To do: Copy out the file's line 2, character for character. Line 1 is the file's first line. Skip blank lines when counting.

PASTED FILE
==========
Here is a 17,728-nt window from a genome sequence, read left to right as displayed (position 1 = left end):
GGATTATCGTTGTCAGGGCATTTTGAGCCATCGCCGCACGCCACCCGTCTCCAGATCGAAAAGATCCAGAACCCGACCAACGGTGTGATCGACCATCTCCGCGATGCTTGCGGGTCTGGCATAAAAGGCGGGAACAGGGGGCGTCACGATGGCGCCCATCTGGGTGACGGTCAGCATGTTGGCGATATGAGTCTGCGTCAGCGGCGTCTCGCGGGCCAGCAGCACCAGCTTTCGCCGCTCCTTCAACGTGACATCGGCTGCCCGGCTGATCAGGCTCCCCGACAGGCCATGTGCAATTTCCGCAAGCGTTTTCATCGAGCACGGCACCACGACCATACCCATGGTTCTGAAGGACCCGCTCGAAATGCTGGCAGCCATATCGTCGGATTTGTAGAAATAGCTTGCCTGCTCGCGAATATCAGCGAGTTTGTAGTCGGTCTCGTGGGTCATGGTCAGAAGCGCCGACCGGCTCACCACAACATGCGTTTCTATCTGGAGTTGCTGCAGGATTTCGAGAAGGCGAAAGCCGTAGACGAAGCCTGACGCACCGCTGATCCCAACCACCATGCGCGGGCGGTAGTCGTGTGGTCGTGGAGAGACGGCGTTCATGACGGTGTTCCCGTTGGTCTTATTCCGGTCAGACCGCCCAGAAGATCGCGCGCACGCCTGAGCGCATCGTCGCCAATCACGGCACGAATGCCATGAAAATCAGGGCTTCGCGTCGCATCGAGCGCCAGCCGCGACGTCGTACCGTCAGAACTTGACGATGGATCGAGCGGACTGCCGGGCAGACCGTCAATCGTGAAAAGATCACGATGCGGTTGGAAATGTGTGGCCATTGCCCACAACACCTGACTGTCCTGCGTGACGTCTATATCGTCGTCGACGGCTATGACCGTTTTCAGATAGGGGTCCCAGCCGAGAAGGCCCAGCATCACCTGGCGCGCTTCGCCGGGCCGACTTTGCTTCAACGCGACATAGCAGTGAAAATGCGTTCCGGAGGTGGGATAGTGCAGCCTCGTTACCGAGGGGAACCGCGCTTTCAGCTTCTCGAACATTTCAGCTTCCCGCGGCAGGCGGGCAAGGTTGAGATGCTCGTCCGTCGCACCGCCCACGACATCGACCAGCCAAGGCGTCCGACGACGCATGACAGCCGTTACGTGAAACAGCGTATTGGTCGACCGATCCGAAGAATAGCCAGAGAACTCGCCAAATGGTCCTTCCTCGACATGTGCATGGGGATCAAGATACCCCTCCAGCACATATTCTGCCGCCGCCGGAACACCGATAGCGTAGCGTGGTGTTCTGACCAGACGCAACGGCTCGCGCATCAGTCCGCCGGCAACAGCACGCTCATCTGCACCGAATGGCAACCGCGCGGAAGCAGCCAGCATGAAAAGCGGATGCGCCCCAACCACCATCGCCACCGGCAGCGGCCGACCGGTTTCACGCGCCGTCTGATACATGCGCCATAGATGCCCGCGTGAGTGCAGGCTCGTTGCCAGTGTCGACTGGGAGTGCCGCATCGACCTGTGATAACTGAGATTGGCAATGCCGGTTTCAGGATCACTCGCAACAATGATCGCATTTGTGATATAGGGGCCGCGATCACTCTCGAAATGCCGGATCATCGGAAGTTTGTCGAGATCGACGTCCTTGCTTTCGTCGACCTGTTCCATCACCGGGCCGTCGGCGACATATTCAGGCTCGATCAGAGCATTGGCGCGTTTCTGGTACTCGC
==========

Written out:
GGATTATCGTTGTCAGGGCATTTTGAGCCATCGCCGCACGCCACCCGTCTCCAGATCGAAAAGATCCAGAACCCGACCAACGGTGTGATCGACCATCTCCGCGATGCTTGCGGGTCTGGCATAAAAGGCGGGAACAGGGGGCGTCACGATGGCGCCCATCTGGGTGACGGTCAGCATGTTGGCGATATGAGTCTGCGTCAGCGGCGTCTCGCGGGCCAGCAGCACCAGCTTTCGCCGCTCCTTCAACGTGACATCGGCTGCCCGGCTGATCAGGCTCCCCGACAGGCCATGTGCAATTTCCGCAAGCGTTTTCATCGAGCACGGCACCACGACCATACCCATGGTTCTGAAGGACCCGCTCGAAATGCTGGCAGCCATATCGTCGGATTTGTAGAAATAGCTTGCCTGCTCGCGAATATCAGCGAGTTTGTAGTCGGTCTCGTGGGTCATGGTCAGAAGCGCCGACCGGCTCACCACAACATGCGTTTCTATCTGGAGTTGCTGCAGGATTTCGAGAAGGCGAAAGCCGTAGACGAAGCCTGACGCACCGCTGATCCCAACCACCATGCGCGGGCGGTAGTCGTGTGGTCGTGGAGAGACGGCGTTCATGACGGTGTTCCCGTTGGTCTTATTCCGGTCAGACCGCCCAGAAGATCGCGCGCACGCCTGAGCGCATCGTCGCCAATCACGGCACGAATGCCATGAAAATCAGGGCTTCGCGTCGCATCGAGCGCCAGCCGCGACGTCGTACCGTCAGAACTTGACGATGGATCGAGCGGACTGCCGGGCAGACCGTCAATCGTGAAAAGATCACGATGCGGTTGGAAATGTGTGGCCATTGCCCACAACACCTGACTGTCCTGCGTGACGTCTATATCGTCGTCGACGGCTATGACCGTTTTCAGATAGGGGTCCCAGCCGAGAAGGCCCAGCATCACCTGGCGCGCTTCGCCGGGCCGACTTTGCTTCAACGCGACATAGCAGTGAAAATGCGTTCCGGAGGTGGGATAGTGCAGCCTCGTTACCGAGGGGAACCGCGCTTTCAGCTTCTCGAACATTTCAGCTTCCCGCGGCAGGCGGGCAAGGTTGAGATGCTCGTCCGTCGCACCGCCCACGACATCGACCAGCCAAGGCGTCCGACGACGCATGACAGCCGTTACGTGAAACAGCGTATTGGTCGACCGATCCGAAGAATAGCCAGAGAACTCGCCAAATGGTCCTTCCTCGACATGTGCATGGGGATCAAGATACCCCTCCAGCACATATTCTGCCGCCGCCGGAACACCGATAGCGTAGCGTGGTGTTCTGACCAGACGCAACGGCTCGCGCATCAGTCCGCCGGCAACAGCACGCTCATCTGCACCGAATGGCAACCGCGCGGAAGCAGCCAGCATGAAAAGCGGATGCGCCCCAACCACCATCGCCACCGGCAGCGGCCGACCGGTTTCACGCGCCGTCTGATACATGCGCCATAGATGCCCGCGTGAGTGCAGGCTCGTTGCCAGTGTCGACTGGGAGTGCCGCATCGACCTGTGATAACTGAGATTGGCAATGCCGGTTTCAGGATCACTCGCAACAATGATCGCATTTGTGATATAGGGGCCGCGATCACTCTCGAAATGCCGGATCATCGGAAGTTTGTCGAGATCGACGTCCTTGCTTTCGTCGACCTGTTCCATCACCGGGCCGTCGGCGACATATTCAGGCTCGATCAGAGCATTGGCGCGTTTCTGGTACTCGC